I don’t know the story about how it came about, but I do know that the Church has been testing missionaries on Facebook for quite some time, especially service missionaries. If you think about it, Facebook is a great way to share Gospel principles with your friends and family. The Internet has been provided to us as a gift from God, a miracle in ability to spread information and learn eternal truths. It just so happens that we are now taking advantage of the gift.
What kind of restriction is placed on this?
We are given 1-2 hours a day to access Facebook. We may use that time to teach an investigator or two and post an inspirational message. We are encouraged to post once a day. We are advised to Like Gospel-related topics and Share inspirational messages from other missionaries. We are not to post anything that is not Gospel or missionary work related. We can only Friend other missionaries who are in our district. We are allowed to be Friends with people back home as long as they are not active members or family members. This is for the purpose of teaching people back home one-on-one. Elders and Sisters cannot be friends on Facebook if they are in the same mission, but are allowed to Follow each other. Additionally, family members and such can Follow the missionaries (no friend requests please!). We are to deactivate our old Facebook accounts from before our missions in order to assist people in finding the new account better.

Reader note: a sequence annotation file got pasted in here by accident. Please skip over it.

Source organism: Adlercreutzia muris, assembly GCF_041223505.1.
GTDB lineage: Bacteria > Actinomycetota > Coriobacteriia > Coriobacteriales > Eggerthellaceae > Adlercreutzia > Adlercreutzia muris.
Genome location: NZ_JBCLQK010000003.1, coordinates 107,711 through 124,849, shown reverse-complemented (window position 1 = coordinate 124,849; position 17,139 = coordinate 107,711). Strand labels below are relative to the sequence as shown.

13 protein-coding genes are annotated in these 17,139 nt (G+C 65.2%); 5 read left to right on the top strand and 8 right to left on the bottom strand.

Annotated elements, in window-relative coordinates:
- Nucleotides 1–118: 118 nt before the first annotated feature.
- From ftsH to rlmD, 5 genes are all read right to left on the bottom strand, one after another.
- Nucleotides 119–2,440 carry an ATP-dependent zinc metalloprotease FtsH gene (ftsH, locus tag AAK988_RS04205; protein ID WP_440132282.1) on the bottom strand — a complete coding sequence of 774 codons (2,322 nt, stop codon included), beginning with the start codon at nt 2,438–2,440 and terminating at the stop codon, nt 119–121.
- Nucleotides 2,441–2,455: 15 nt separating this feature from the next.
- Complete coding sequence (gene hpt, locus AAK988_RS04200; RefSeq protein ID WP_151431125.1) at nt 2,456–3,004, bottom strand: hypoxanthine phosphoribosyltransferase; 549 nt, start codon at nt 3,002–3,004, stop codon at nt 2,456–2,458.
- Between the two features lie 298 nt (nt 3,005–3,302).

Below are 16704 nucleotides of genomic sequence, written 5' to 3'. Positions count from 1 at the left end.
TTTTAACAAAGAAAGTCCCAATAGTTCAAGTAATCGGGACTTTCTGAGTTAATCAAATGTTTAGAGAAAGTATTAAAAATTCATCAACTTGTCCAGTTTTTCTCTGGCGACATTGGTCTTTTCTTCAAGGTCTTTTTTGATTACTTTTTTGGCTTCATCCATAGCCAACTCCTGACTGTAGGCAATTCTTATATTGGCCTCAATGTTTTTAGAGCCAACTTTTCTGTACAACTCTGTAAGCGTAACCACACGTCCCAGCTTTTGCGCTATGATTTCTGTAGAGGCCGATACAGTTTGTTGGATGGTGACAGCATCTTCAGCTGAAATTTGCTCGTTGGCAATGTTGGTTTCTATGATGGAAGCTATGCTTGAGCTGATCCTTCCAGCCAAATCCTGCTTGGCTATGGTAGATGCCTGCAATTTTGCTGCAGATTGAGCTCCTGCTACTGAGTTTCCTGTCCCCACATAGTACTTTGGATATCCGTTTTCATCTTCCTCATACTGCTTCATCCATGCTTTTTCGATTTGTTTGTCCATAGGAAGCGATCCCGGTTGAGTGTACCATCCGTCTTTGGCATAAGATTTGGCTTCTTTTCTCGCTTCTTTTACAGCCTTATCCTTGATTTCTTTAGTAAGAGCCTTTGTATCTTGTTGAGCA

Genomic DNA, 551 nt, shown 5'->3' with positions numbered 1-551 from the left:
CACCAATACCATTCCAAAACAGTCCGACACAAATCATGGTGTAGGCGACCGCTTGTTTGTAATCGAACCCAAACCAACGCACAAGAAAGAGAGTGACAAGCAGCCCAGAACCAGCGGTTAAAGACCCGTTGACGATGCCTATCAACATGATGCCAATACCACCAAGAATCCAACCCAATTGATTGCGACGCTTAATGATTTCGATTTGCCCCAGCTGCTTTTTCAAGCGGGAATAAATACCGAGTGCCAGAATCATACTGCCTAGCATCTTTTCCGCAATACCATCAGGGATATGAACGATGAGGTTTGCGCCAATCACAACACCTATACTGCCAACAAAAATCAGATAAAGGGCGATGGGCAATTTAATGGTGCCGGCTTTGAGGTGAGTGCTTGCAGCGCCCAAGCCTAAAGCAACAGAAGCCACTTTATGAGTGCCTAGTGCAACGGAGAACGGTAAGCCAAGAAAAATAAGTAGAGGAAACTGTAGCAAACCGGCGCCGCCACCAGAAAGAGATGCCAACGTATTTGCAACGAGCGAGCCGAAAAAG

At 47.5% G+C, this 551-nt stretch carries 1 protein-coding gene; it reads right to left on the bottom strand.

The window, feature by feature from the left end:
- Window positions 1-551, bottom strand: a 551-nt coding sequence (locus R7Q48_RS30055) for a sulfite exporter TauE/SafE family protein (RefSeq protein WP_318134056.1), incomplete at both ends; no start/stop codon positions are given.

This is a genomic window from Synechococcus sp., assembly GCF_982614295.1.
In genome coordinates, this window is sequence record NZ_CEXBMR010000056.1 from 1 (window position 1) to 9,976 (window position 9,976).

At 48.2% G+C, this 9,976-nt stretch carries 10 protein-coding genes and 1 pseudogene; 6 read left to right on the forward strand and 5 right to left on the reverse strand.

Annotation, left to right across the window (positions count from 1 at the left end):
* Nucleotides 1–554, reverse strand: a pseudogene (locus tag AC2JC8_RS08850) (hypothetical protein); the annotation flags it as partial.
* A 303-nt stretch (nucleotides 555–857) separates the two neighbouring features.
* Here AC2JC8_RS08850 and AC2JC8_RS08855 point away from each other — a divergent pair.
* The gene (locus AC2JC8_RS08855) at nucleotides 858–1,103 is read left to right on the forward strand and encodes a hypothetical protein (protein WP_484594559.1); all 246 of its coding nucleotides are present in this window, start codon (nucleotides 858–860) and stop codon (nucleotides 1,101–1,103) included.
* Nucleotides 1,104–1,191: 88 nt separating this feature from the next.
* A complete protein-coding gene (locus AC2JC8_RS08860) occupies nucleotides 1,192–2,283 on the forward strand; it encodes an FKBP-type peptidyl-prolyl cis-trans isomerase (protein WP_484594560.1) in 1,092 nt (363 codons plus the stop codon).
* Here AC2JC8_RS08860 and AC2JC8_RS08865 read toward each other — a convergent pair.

So how does this connect with the rest of the Hastening the Work Initiative?
I use Facebook primarily as a visibility platform for my blog. I have used it before to contact a friend back home to try and set him up with a missionary visit, but haven’t had many chances to talk to him. Really, Facebook is the nucleus of our online efforts. We try and get members to share our messages with the people who we are not friends with. I know of many missionaries who have received friend requests from people interested in speaking more with the missionaries because of such a message.
Blogs are the least-visible of the Hasteners and require quite a bit of effort to maintain and grow. This means many missionaries do not have a blog. Through the use of tags and commenting on other blogs, blogs can be a powerful tool to share longer, more meaningful Gospel messages..